President Obama spoke of his daughters at the Glacier meeting in Alaska, but it was a cab driver whose words hit home
By Leehi Yona
I spent the past few days in Anchorage, Alaska – sometimes in the same room as John Kerry and Barack Obama – but the most incredible words I heard came from a cab driver.
The conference I attended, the Glacier (Global Leadership in the Arctic: Cooperation, Innovation, Engagement, and Resilience) summit, brought together foreign ministers from twenty Arctic and observer nations. It was billed as a crowning moment for climate change, with both the United States secretary of state and president as keynote speakers, among a list of other high-profile attendees.
Yet, the conference has ended mere hours ago and all I can remember are the words of Agron, a kind cab driver I’d briefly met while traveling on Sunday.
(Anchorage Yellow Taxi, if you’re reading this – give the man a raise.)
Agron was remarkable not only because of what he said, but also because he said it without knowing that I was even going to the conference, let alone that I am a climate justice organiser.
“Something is going on here,” he said. “I’ve been in Alaska seventeen years, and every year it is getting warmer. I didn’t even use my snowblower once this winter.”
But here’s where it gets better: “We need to do something, but people are scared of what climate change will do and scared of changing. Don’t get me wrong. I love my 700 horse power car. You have no idea what muscle cars I have right now. I love cars like Jay Leno.
“But I have three kids. I think of my children and grandchildren, and I’d be willing to give it up for them. People are selfish and greedy, but we need to care for future generations.”
And, the kicker: “I’m not a scientist, but there are some facts you can’t ignore. You gotta be a dumb*ss not to realize something is happening.”
When I told him I was going to Glacier, he encouraged me in a way that no adult has before, let alone a complete stranger. “Raise your voice! Wherever you go! No matter how important the people there are. Young people, this is your future!”
We are young, and terrified. President Obama delivered a speech documenting how bad things would get in the Arctic. “We will condemn our children to a planet beyond their capacity to repair,” he said.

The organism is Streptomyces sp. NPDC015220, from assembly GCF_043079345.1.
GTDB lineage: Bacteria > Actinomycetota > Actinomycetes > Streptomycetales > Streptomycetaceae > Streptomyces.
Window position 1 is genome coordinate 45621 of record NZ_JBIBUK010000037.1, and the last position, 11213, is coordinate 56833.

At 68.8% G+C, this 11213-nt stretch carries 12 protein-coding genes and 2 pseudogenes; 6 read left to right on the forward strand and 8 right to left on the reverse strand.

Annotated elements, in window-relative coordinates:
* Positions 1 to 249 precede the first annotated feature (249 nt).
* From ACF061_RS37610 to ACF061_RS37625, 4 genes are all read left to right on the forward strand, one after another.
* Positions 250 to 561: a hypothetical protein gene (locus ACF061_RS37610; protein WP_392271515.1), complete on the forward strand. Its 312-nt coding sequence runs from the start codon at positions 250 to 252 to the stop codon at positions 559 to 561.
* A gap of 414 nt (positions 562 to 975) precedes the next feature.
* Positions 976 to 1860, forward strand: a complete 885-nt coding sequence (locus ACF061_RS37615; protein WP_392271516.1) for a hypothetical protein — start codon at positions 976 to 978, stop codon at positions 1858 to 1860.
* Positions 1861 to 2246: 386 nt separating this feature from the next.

My future. Our future. My generation. Much as I hate to admit it, tears rolled down my cheeks.
But beyond the sob story, the tokenising of young people as “the future”, we were left voiceless at this conference. We were sidelined, kept for photo opportunities.
An Arctic Youth Ambassador program was created, so young people could “blog” and “tweet” but not be given a seat at the table. Of the dozens and dozens of speakers at Glacier, not a single person was young, let alone a young woman and/or person of colour. In fact, while ceremonial statements were delivered, not a single tangible action served as an outcome to the conference.
What does that say about how much these world leaders value our future?
Obama and Kerry spoke of us. They spoke of the horrors their generation is bequesting to us. Obama spoke of his daughters, of the need for us to act in Paris this December for future generations. He spoke of what was at stake.
But I wonder if government officials love their children enough. I wonder if they love us enough to act beyond rhetoric and commit to the ambitious targets the Paris intended nationally determined contributions (INDCs) were created to motivate. I wonder if they love us enough to freeze new fossil fuel infrastructure projects, to divest, to ban Arctic drilling. I wonder if they love us enough to invest in the adaptation some of us will now require. I wonder if they love us at all.
When I came to Alaska last week, I went hiking. Only when I saw glaciers again did I realize that I’d left parts of my soul strewn across the Arctic, scattered among the fireweed.
My heart breaks for the immense love and fear I hold for this place. I wonder how long it will take for decision makers’ love for their children, for the world, to overcome their fear of change.
Do we love ourselves enough to leap and make this world better?
As I left the cab Sunday, I thanked Agron and asked him to keep talking to his riders, especially if he comes across a government representative.
“Don’t worry,” he said. “I plan on talking to all the old farts about this.”
Leehi Yona is a senior fellow studying Arctic climate science and policy at Dartmouth College